Over a year later, I visited the completed, untitled exhibition. The museum has got round the problem of narrative by scarcely offering any narrative at all, and the problem of labelling by providing consistently inconsistent labelling. This is a war exhibition which never mentions the word ‘war’; an ‘Anti-Terrorist Operation’ exhibition which calls the object of the operation ‘fighters’ or ‘separatists’ more often than ‘terrorists’, an exhibition of occupation and liberation which lines up the most deadly weapons on the side of the ‘liberators’ and calls the dead simply ‘victims of armed conflict’.

“Where are the pictures of civilian casualties?” one of the museum staff said, when I told her about the article I wrote.

There were no such images in the exhibition. “Has the museum collected such pictures?” I asked.

“Oh yes. We can’t show them. No one knows how many died, they say around 120 but no one knows, no one wants to admit it. And no one will ever get any compensation.”

I tried to ask her whose decision it had been not to show pictures of casualties, and if the exhibition had divided the staff. “Are you asking me my opinion of what happened?” she said sharply. “My opinion is that they had no right to bomb us.”

slavyansk museum hall

An elderly woman was visiting the exhibition with her grandson. “This is what they shot with,” she said to him, as they wandered from left (covering the Ukrainian army’s period of retaking the city) to right (about the other side, and the time leading up to that) and back again. “This is what they wore.” “These are the leaflets they printed.” “This is what they ate.” It was a weirdly pointless and neutral commentary. I asked where she was from – Lisichansk, on Ukraine controlled territory of Luhansk, near the line that increasingly separates one reality from another.

“What do you think of the exhibition?”

“I always visit the museum first in every town I visit. It’s important to know history,” she said.

Her grandson took pictures of the dummy dressed in ‘separatist’ uniform, practically identical to the dummy in Ukrainian army uniform in the opposite corner. “Pray god all this never happens again,” said the woman, the only comment with any emotion or opinion in it I heard her make.

‘Badges and chevrons of the Ukrainian armed forces and volunteer divisions’

‘badges and chevrons of seperatist formations’

I tried to imagine what a visitor from the future, or from another country, uninformed about these events, would learn from the exhibition. I had to conclude they would learn pretty much nothing.

Some unnumbered and unnamed people held a referendum for confused anti-European reasons which their own leaflets do not make at all clear; there is some mention of fascists; they built barricades with portraits of Lenin and Orthodox icons and Russian flags; they used Russian army medical supplies and soviet-era rifles, and produced militant recruitment fliers copied from the posters of Hollywood action flicks. On the opposite side the Ukrainian army and unexplained ‘volunteer brigades’, eating American army rations and firing gigantic Soviet ‘hurricane’ rockets, lost in some unexplained way a helicopter, lost named men, gave out bread and soup and produced anti-propaganda propaganda leaflets. Someone put up a small monument somewhere, to unnumbered and unnamed civilian casualties ‘of armed conflict’.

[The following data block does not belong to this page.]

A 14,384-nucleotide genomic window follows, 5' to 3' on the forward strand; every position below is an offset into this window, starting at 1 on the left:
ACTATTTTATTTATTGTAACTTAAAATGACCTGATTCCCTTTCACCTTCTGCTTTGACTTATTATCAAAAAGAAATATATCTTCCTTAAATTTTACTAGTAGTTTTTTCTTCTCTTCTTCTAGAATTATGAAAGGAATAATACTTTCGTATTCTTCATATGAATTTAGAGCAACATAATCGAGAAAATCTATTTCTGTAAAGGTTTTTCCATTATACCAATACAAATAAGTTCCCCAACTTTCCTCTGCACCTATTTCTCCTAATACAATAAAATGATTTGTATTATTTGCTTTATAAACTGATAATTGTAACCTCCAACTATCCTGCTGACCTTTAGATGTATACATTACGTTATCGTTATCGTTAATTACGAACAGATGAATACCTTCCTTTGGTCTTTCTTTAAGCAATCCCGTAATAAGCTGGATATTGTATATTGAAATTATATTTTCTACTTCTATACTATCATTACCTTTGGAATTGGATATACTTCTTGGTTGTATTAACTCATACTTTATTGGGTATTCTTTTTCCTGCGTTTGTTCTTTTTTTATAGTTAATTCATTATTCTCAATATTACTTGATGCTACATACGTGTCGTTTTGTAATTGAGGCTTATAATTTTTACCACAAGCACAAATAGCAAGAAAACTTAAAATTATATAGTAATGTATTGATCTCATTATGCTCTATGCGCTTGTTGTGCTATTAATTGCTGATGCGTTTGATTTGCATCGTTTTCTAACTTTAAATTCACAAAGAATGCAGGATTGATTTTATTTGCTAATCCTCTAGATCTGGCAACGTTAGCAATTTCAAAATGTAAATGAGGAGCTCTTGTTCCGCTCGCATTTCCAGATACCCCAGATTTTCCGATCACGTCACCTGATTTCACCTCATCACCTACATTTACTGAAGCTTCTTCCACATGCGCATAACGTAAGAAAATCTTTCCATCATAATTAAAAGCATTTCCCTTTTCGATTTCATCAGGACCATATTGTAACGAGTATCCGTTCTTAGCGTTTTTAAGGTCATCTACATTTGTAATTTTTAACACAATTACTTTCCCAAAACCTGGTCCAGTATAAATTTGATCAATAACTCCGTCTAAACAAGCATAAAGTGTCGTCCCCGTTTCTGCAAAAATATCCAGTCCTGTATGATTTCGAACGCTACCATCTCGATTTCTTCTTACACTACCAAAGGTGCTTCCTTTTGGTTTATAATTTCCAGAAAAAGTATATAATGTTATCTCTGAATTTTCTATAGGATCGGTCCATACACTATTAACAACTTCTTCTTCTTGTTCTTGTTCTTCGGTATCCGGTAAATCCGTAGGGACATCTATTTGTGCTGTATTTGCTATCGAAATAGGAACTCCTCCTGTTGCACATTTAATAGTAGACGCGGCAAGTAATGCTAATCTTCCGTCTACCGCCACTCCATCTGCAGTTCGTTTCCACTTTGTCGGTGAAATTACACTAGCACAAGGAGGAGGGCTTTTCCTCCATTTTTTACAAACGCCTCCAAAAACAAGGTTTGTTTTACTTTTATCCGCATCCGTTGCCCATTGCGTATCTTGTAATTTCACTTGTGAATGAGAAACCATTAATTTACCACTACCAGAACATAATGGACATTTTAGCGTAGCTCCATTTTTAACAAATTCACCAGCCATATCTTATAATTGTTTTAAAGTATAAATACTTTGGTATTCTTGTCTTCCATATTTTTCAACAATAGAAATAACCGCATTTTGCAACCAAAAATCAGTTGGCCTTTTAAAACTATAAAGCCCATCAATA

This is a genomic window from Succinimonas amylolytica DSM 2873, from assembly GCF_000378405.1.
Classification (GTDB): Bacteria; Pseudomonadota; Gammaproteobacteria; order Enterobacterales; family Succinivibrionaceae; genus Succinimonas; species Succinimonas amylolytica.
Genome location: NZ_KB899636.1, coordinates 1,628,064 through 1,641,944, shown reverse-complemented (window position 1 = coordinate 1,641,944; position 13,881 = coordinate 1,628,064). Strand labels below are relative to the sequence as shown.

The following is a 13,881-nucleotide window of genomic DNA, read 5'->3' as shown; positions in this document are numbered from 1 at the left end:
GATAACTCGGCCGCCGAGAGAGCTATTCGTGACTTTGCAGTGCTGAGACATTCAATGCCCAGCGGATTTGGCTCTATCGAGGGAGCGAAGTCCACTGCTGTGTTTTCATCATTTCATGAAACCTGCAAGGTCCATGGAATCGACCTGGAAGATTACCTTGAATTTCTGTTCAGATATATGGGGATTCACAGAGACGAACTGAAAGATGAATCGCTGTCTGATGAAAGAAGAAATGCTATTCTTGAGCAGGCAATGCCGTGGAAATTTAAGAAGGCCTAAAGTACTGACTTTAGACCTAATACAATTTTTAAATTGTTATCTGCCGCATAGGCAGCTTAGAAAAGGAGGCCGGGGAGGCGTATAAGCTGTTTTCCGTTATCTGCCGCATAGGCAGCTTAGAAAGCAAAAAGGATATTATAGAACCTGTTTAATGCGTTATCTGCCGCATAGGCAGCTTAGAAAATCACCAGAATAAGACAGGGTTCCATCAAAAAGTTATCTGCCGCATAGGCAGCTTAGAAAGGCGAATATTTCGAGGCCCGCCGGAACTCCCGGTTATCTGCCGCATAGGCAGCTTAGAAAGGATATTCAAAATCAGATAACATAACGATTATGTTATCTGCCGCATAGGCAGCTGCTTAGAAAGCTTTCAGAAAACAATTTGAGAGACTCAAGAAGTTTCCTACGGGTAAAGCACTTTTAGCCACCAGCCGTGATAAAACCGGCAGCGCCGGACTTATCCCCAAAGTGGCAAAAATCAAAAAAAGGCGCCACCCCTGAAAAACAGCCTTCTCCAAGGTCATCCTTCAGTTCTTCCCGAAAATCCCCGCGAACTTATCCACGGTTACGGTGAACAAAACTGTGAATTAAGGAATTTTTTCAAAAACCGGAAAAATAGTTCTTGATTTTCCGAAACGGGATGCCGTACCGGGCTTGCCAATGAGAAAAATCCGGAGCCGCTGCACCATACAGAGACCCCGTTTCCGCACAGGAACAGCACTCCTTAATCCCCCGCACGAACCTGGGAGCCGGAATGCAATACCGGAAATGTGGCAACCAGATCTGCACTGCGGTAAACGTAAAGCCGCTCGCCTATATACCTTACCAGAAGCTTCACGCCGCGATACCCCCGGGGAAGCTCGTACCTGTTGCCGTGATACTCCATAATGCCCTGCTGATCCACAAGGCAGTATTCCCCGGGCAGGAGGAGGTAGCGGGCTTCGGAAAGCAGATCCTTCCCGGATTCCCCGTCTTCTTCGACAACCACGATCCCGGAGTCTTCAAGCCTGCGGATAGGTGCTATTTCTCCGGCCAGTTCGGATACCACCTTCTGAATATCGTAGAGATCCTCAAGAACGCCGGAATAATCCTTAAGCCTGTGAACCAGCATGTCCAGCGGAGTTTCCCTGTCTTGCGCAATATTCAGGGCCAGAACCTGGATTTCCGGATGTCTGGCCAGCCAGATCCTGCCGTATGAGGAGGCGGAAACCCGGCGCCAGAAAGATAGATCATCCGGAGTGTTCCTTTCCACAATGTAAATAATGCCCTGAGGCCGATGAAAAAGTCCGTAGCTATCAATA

I don’t mean all this as a criticism of the exhibition, exactly. History is written by the victors, but in Slavyansk museum I sense that no one is sure who the victors are, only who are the losers. No information, no certainty, scarcely any judgement. Just objects.

When I asked the director last year what the exhibition could be called, she said, “Trophies from an incomprehensible war.”

'In memory of the peaceful citizens of Slavyansk, Nikolaevka and Slavyansk region who died during the period of armed conflict April-July 2014

‘In memory of the peaceful citizens of Slavyansk, Nikolaevka and Slavyansk region who died during the period of armed conflict April-July 2014’

 

The politics of memory

There’s a very interesting post here on the ‘politics of memory’, or, how the way a country chooses to view its past will dictate its present – in this case, looking at how Ukraine views (or ignores) the deportation of the Crimean Tatars in 1944.

I have come across the politics of memory repeatedly these last few weeks in Crimea, not just in regard to the Crimean Tatars but also to the other nationalities that have called Crimea home: Greeks, Byzantines, Goths, Khazars, Russians, Krymchaks, Karaims…

To my dreamy novelist’s eye, some of these nationalities sound half-mythical, drowned in the mists of ancient history. But there is no such thing as ancient history. The stories we tell ourselves about what happened in the past shape who we are in the present.

Paul Goble in his post is kind enough to cite the Crimean Tatar translation of Dream Land as a small but positive sign that the 1944 deportation is beginning to enter Ukrainian popular culture, thus initiating a change in Ukraine’s politics of memory. He’s quite right to point out that a Ukrainian translation would be more significant.

Another important sign is the 2013 release of a new film about the Crimean Tatar deportation, which I’ll write about in my next post.


previous posts

A novel about the Crimean Tatars' return to their homeland